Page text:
, Gloucester, MA

June 26, 2013

Editorial: Is law firm representing town's interest on Tool Co.?

Gloucester Daily Times

---- — It’s encouraging to hear once again that the latest owner of the derelict Cape Ann Tool Company site is committed to going forward with his plans for redevelopment of the long-dormant property.

And in that vein, it’s also a relief to learn that Michael Rauseo and his Cape Ann Tool LLC do not need formal approvals from the Army Corps of Engineers — never one of our more effective or efficient federal permitting agencies — to carry out work on the property’s seawall.

But it’s troubling, at best, to see the exchanges between Rauseo’s attorney and the town’s Boston-based law firm Kopelman and Paige regarding Rauseo’s rightful push to clear moorings from the site to gain access to the property to carry out the sewall work. For while it’s understandable that harbormasters Rosemary Lesch and Scott Story would question the status of the moorings, there’s no indication that the selectmen, other town officials or residents see any need to delay Rauseo’s company’s work on the site.

In that vein, we can only wonder whether the town’s law firm is in fact working on behalf of Rockport’s best interest, or merely doing the bidding of the harbormasters, who — while admittedly town officials – should hardly have the clout to hold up what looms as Rockport’s most significant commercial development project in years.

By most counts, Rauseo is moving forward with the project — and that’s certainly good news to Pigeon Cove neighbors who, thanks to some previous legal tangles and town officials reluctance to force the hand of previous Tool Company site owner Christopher Kaneb, have long endured living alongside what has arguably been Cape Ann’s worst eyesore and — despite the findings of Rockport Building Inspector Paul Orlando — a legitimate health and safety hazard.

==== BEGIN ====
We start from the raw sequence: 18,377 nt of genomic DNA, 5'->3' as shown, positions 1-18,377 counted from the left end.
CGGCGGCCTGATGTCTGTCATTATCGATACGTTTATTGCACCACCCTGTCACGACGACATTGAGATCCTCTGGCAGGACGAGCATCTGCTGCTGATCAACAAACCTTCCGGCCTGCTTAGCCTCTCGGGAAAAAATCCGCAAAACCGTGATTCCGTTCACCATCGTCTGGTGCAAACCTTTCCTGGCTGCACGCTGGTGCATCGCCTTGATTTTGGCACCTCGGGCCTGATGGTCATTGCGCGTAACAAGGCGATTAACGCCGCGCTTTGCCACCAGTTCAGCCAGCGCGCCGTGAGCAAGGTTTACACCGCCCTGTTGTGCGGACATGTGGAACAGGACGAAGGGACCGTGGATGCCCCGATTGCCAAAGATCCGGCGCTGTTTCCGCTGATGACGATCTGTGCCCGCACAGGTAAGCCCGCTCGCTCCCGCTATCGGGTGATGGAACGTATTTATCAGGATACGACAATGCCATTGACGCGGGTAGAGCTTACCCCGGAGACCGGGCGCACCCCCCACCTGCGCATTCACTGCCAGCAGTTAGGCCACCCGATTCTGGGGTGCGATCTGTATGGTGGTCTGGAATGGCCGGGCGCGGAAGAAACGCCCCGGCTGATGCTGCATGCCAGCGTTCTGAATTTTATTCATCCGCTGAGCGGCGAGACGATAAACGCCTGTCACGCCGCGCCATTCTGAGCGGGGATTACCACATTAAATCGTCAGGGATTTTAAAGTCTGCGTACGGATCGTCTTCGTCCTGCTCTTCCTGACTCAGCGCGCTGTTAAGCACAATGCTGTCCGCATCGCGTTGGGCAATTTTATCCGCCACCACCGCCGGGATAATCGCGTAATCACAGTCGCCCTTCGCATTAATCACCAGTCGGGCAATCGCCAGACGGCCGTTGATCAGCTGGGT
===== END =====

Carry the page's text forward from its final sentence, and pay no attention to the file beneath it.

But work on the seawall remains on hold because seven town moorings — that’s right, on Rauseo’s private property — remain attached to the wall, complete with boats.

According to regulations of the state Department of Environmental Protection, no permit can authorize moorings on private tidelands if the applicant objects. And Rauseo’s attorney, Jamy Madeja of Boston-based Buchanan and Associates, has stated numerous times that Rauseo, as property owner, objects to the moorings, according to emails obtained by the Times.

But rather than enforce the regulations, good ol’ Kopelman and Paige — which handles legal services for more than 100 Massachusetts cities and towns, and has raked in hundreds of thousands of dollars while further tangling Essex’s Conomo Point real estate quagmire — has stood by the status quo.

“Under these circumstances, I reached the opinion that the town should not issue any directives to current mooring permit holders regarding relocation of their moorings,” KP’s John Goldrosen wrote in an email to Madeja last week, requesting an opinion from the DEP. The effect of that, of course, is to simply keep Rauseo from carrying out work he should be able to do. And not surprisingly, Goldrosen declined to return calls to the Times seeking an explanation of his stance.

Madeja, however, wrote him an understandable response of her own.

“It is not at all reasonable to cause delay in the guise of asking another agency’s opinion when the law is express,” Madeja wrote in an email to Kopelman and Paige last week. “... You are escalating, not de-escalating, relations regarding necessary and long overdue progressive work.”

She’s right. And given that a municipal counsel’s primary duty should be to uphold the law, not tweak it at the whim of one or two town officials, Rockport’s selectmen should take this bit of legal advice and toss it where it belongs — right in the trash.

Look, Rauseo has acquired the property. He has nearly all of the necessary green lights to go forward with his work on the property’s seawall. And redevelopment of this site is clearly in the best interest of the town and its residents.

Kopelman and Paige may not be working in Rockport’s best interest, but the town’s selectmen must. And in that vein, they should order removal of the moorings to let this important project advance.